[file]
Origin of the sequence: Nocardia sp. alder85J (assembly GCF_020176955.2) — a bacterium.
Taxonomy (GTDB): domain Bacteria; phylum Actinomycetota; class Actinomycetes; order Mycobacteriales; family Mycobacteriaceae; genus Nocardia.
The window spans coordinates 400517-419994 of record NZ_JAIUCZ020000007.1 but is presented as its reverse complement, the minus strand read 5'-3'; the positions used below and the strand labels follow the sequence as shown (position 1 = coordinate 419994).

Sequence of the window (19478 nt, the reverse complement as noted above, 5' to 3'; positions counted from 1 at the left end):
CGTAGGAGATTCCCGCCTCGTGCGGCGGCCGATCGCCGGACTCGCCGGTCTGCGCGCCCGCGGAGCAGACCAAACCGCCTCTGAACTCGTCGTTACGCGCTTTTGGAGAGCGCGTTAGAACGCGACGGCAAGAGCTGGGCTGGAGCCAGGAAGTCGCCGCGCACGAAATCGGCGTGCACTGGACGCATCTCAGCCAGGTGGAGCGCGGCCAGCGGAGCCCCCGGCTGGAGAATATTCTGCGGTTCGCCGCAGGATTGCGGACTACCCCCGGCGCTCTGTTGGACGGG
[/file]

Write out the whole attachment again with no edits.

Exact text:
Origin of the sequence: Nocardia sp. alder85J (assembly GCF_020176955.2) — a bacterium.
Taxonomy (GTDB): domain Bacteria; phylum Actinomycetota; class Actinomycetes; order Mycobacteriales; family Mycobacteriaceae; genus Nocardia.
The window spans coordinates 400517-419994 of record NZ_JAIUCZ020000007.1 but is presented as its reverse complement, the minus strand read 5'-3'; the positions used below and the strand labels follow the sequence as shown (position 1 = coordinate 419994).

Sequence of the window (19478 nt, the reverse complement as noted above, 5' to 3'; positions counted from 1 at the left end):
CGTAGGAGATTCCCGCCTCGTGCGGCGGCCGATCGCCGGACTCGCCGGTCTGCGCGCCCGCGGAGCAGACCAAACCGCCTCTGAACTCGTCGTTACGCGCTTTTGGAGAGCGCGTTAGAACGCGACGGCAAGAGCTGGGCTGGAGCCAGGAAGTCGCCGCGCACGAAATCGGCGTGCACTGGACGCATCTCAGCCAGGTGGAGCGCGGCCAGCGGAGCCCCCGGCTGGAGAATATTCTGCGGTTCGCCGCAGGATTGCGGACTACCCCCGGCGCTCTGTTGGACGGG